Wednesday, November 18, 2009
Unless you’ve spent the past year in a coffin, you’ll have noticed that vampires have suddenly taken a large bite out of pop culture. So much so, that multiplexes across the nation are probably garnishing popcorn with cloves of garlic in anticipation of a vampire weekend as hordes of mostly female fans line up to see New Moon, the second film of the phenomenally successful Twilight series.
Over on the CW channel, another book adaptation, The Vampire Diaries, is a proving to be a hit. (I call it Twilite). HBO's buzzy True Blood, adapted from Charlaine Harris’s novels, is an allegory in which vampires are a discriminated minority of social outcasts -- bigoted Americans apparently just aren’t down with that whole neckrophilia thing -- who seek refuge in the small Louisiana town of Bon Temps and get frisky with the locals. (This being HBO, more than just fangs are bared.)
No wonder Hollywood studios are circling books such as the Vampire Academy series. A book publisher has even tried to cash in on the craze by releasing a Dracula sequel co-written by the great, great nephew of Bram Stoker. What's next, a Quentin Tarantino update of Blackula?
These fangtastic creatures have been around since John Polidori wrote The Vampyre in 1819. But this generation of bloodsuckers is decidedly different. These modern vampires often symbolize restraint. In True Blood and Twilight and The Vampire Diaries, heroic and chivalrous vampires drink packs of blood and feast on small animals rather than the women they love. Twilight's Edward Cullen is so chaste that he doesn't even do hickeys. (Side note: I fail to understand why millions of women are smitten with Robert Pattinson, the actor who plays the marble-skinned immortal in the films. If you ask me, dude needs an industrial-strength comb more than Malcolm Gladwell. And a month of solitary confinement in George Hamilton's tanning booth wouldn't hurt, either.)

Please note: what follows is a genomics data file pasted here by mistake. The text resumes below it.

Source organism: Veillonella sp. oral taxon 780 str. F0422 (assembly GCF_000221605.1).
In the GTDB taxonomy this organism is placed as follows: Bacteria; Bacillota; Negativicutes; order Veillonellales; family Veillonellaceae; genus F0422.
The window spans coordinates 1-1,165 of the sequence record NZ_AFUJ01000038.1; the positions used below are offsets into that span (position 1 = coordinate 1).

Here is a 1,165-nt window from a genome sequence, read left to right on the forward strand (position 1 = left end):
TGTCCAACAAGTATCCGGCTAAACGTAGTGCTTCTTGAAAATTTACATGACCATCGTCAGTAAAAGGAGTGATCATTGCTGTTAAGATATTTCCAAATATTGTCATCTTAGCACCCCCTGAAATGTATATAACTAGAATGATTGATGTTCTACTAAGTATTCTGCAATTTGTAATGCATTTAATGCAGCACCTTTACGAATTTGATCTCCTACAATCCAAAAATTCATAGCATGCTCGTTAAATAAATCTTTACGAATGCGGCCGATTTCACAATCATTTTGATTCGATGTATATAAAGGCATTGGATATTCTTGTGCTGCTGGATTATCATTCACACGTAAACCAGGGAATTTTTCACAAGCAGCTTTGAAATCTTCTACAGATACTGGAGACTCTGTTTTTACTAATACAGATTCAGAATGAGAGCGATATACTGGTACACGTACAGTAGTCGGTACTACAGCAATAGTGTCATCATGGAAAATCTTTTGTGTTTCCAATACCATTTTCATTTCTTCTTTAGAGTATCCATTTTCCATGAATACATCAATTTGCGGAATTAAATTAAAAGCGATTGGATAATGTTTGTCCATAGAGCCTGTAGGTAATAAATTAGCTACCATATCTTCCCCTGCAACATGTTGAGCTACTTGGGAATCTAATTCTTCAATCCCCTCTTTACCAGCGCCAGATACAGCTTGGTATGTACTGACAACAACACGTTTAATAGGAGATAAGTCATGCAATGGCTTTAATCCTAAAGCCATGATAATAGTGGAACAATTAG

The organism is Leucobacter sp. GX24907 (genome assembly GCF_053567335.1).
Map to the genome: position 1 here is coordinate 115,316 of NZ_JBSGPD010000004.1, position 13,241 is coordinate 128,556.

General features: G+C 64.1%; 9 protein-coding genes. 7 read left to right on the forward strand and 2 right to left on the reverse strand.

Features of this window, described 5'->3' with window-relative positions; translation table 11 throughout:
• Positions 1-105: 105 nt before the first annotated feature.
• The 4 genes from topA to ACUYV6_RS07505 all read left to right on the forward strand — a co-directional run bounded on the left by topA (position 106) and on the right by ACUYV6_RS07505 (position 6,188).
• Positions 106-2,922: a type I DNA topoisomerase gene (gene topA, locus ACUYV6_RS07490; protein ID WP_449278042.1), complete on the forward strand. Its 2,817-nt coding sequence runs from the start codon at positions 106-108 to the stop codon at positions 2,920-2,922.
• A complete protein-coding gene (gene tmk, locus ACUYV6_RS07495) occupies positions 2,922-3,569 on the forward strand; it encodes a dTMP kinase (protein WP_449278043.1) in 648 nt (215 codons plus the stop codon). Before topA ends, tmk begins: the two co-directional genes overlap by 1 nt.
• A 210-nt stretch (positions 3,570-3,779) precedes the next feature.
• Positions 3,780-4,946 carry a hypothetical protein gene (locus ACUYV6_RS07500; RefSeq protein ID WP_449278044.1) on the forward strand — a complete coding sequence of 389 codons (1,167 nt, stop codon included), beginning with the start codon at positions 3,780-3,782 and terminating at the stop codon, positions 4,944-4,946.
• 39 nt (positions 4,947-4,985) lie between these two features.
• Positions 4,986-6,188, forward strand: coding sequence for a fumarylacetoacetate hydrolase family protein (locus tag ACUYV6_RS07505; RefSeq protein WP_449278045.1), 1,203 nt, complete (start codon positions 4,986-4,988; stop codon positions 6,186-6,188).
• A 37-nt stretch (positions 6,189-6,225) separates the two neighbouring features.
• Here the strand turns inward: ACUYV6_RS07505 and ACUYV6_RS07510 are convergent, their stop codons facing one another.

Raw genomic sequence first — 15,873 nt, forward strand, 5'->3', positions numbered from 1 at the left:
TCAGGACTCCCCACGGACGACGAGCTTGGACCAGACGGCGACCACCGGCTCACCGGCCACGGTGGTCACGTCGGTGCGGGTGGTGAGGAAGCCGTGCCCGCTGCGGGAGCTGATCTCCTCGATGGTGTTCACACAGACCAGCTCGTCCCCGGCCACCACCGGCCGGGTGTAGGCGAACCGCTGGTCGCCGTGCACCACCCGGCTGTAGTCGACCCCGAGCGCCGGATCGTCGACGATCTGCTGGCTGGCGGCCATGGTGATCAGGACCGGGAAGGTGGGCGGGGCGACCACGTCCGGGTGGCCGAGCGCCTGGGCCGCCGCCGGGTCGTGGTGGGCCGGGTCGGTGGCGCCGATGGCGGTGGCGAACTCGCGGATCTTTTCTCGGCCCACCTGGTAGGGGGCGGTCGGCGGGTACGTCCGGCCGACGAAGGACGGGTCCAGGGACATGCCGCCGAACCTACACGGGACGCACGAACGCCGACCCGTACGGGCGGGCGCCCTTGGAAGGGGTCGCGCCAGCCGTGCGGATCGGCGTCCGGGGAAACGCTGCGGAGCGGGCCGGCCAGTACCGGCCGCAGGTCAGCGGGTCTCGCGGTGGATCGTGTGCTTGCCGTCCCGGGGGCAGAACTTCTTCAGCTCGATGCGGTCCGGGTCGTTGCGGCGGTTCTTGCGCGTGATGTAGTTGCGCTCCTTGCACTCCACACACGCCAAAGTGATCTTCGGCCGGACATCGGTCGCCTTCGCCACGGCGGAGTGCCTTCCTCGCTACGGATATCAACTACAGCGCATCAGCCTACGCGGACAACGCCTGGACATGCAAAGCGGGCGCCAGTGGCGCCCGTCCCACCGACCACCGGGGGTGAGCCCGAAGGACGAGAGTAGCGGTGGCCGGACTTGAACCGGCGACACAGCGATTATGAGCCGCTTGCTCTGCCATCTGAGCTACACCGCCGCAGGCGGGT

Abstinent vampires are an interesting twist on the venerable genre. Any good romance story is heightened when passion is bridled and desire remains longingly unfulfilled. The romantic spark comes from the frisson of the thrill of the chase. It's the reason why Jane Austen remains enduringly popular in an age of sexual frankness. (Speaking of which, following the success of the Jane Austen book mash-ups Pride and Prejudice and Zombies and Sense and Sensibility and Sea Monsters -- what's next, Mansfield Park and Mummies? -- there's now a book called Mr. Darcy, Vampyre.)
But as writer Sarah Seltzer points out in an astute newspaper opinion piece today, the chastity message in Stephanie Meyer’s Twilight series (a reflection of her Mormon beliefs) should rightly raise any feminist's hackles. Bella Swan, the main character, is a gawkward and vulnerable teen who is entirely submissive to Edward. She so longs to be with him that she forgoes college. When they do get married and consummate their relationship in "Breaking Dawn," the fourth book, Bella is literally ravaged by Edward, leaving her bruised. According to Entertainment Weekly's horrified book review -- spoiler alert -- the honeymoon deflowering leaves her impregnated with a young vampire who breaks one of her ribs while kicking her inside the womb. Her pregnancy craving: Human blood. Edward denies Bella the option of an abortion.
Compared to Edward Cullen, Nosferatu suddenly looks like quite the catch.
As Seltzer observes in her op-ed, "the well-meaning but stringent control he exerts over her – are reminiscent, as some readers have said, of abusive relationships."
I didn't think I'd like Twilight (my idea of a great vampire movie is this year's Swedish art-house import, Let the Right One In) but, much to my surprise, I enjoyed the movie and found it thoroughly romantic. Even my dubious wife liked it. We'll go see New Moon once the rabid Twihards have had their fill (and the concession stand soda machines dispense more than just holy water). But I dread the coming installments of the movie series and fervently hope that the filmmakers offer a more enlightened message. After all, hasn't our understanding of womanhood progressed since Bram Stoker's time?